Ever since Volkswagen of America was established in 1955, the brand has held a special place in the heart of American culture. With the popularity of Volkswagen exploding in the 1960's, it's hard to find someone who doesn't have a special place in their heart for the brand.
The LeMay Car Museum is celebrating this heritage by putting on a 25-car “VeeDub: Bohemian Beauties” exhibit Jan. 11–April 11.
“It seems like everyone I've talked to has a Volkswagen story,” Collection Manager Renee Crist said.
Crist's own Volkswagen story involves buying a “Bug” when she was 17. She still has the car to this day, and it is featured in the display.
The event features cars donated by collectors, restorers and even some from Volkswagen of America. Bugs, buses, Formula-Vee race cars and even a dune buggy are all on display at the museum.
The exhibit had its grand opening on Jan. 11, with the donors unveiling their respective car, followed by a special movie marathon showing of the 1969’s “The Love Bug,” 1977’s “Herbie Goes to Monte Carlo” and 2005’s “Herbie: Fully Loaded” throughout the rest of the day.
Rarities in the collection include a 1943 KdF Wagen, the eighth oldest Volkswagen currently known in existence. Found in East Germany, the car was restored by the Volkswagen company and contains 95 percent of its original parts. It is one of three cars donated by Volkswagen of America to the exhibit. Produced during wartime, the car features no chrome, as the material was used in the war effort.
The Volkswagen was originally designed by Ferdinand Porsche, founder of the Porsche car company. The exhibit features a 356 A as homage to Ferdinand and his work with Volkswagen.
“What's nice about, especially the owners, is they're all families. It seems they're all involved with the collecting of this car,” Crist said.
The museum's knack for tapping into “Volkswagen stories” led to many of the cars in the exhibit having a fascinating history. A military couple that took their Bug all over the world retired and restored it when they settled down. A father modified a Bug to be a replica of Herbie the Lovebug for his son, who loves the films. When the car was donated to the exhibit, it was given in the name of the son.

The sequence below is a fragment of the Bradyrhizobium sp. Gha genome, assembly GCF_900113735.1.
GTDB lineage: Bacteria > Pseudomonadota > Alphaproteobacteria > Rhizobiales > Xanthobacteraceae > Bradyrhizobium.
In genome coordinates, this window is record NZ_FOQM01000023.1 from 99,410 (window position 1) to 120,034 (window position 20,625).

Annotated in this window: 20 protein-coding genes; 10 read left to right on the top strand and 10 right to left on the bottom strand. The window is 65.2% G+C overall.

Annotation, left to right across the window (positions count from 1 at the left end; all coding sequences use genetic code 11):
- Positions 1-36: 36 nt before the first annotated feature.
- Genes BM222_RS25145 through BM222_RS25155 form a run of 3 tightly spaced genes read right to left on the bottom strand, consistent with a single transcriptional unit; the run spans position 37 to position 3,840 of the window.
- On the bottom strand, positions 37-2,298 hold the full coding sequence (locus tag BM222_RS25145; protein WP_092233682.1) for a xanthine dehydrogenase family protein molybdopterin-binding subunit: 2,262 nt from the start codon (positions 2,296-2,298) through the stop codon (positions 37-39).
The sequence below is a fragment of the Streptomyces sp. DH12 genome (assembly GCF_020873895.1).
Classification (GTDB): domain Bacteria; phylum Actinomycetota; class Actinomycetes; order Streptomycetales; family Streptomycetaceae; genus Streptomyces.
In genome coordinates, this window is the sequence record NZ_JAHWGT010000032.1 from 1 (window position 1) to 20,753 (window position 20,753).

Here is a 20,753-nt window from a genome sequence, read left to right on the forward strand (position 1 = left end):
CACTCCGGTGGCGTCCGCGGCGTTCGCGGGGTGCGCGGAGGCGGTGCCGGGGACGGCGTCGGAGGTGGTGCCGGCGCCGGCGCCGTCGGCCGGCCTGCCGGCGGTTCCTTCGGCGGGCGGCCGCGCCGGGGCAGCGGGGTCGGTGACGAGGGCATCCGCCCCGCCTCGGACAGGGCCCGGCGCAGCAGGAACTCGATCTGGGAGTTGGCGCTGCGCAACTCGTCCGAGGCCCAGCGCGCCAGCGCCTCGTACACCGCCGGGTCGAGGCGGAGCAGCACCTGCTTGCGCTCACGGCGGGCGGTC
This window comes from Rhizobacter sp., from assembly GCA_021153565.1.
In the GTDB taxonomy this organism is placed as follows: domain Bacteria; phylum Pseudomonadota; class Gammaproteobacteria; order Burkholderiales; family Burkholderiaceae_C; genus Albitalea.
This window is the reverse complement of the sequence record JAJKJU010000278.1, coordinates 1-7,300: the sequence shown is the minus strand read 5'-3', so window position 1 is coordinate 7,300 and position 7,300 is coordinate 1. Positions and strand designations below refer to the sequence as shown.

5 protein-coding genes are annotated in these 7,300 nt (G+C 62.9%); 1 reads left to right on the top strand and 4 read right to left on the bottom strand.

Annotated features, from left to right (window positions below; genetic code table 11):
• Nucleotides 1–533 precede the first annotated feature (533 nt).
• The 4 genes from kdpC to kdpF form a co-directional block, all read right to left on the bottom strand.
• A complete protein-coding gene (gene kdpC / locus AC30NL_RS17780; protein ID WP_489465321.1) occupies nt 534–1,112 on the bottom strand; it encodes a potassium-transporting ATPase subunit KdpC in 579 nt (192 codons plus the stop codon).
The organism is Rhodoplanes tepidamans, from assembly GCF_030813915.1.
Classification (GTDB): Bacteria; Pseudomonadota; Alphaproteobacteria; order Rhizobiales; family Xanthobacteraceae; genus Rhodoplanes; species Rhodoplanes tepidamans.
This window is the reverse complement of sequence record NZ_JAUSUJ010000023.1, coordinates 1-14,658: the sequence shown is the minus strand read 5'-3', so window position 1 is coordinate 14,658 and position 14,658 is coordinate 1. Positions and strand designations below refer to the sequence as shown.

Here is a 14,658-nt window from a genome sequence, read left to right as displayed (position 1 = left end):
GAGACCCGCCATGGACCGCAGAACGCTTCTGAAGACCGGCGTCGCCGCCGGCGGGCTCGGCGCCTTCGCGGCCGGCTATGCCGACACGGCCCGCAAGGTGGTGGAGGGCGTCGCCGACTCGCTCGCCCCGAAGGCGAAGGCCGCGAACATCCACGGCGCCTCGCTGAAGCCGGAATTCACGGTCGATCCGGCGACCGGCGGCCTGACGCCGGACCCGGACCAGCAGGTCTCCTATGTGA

“The cars just put a smile on your face,” said LeMay chief curator Scot Keller, whose own Volkswagen story involved cruising around in his uncle's Bug as a kid.
As chief curator, Keller is responsible for crafting a vision for various exhibits. After the museum hosted a Corvette exhibit, Keller was looking for a different approach for LeMay’s next endeavor.
“While Corvette would bring in a certain type of enthusiast or bring a certain amount of enthusiasm for groups, Volkswagen is completely different,” Keller said. “And I would argue equally powerful.”
Keller aimed for something fun and whimsical when he landed on the choice of Volkswagen figuring that audiences would look forward to coming back to see it. Keller hopes the exhibit gets across both the elegance and enthusiasm people have for the brand.
“The cars just put a smile on your face,” Keller said.
With over 100 nominations, the LeMay staff had quite a time picking the best of the best.
“We literally sat down for hours and reviewed pictures and write-ups and discussed the different variations of the cars,” Keller said.
Narrowing down the cars was a three-month process that presented a lot of difficult decisions.
“It's just an embarrassment of riches,” Keller said.
The LeMay car museum is open 10 a.m. to 5 p.m. every day of the week and admission is $14 for adults, $8 for children. Visit http://www.lemaymuseum.org.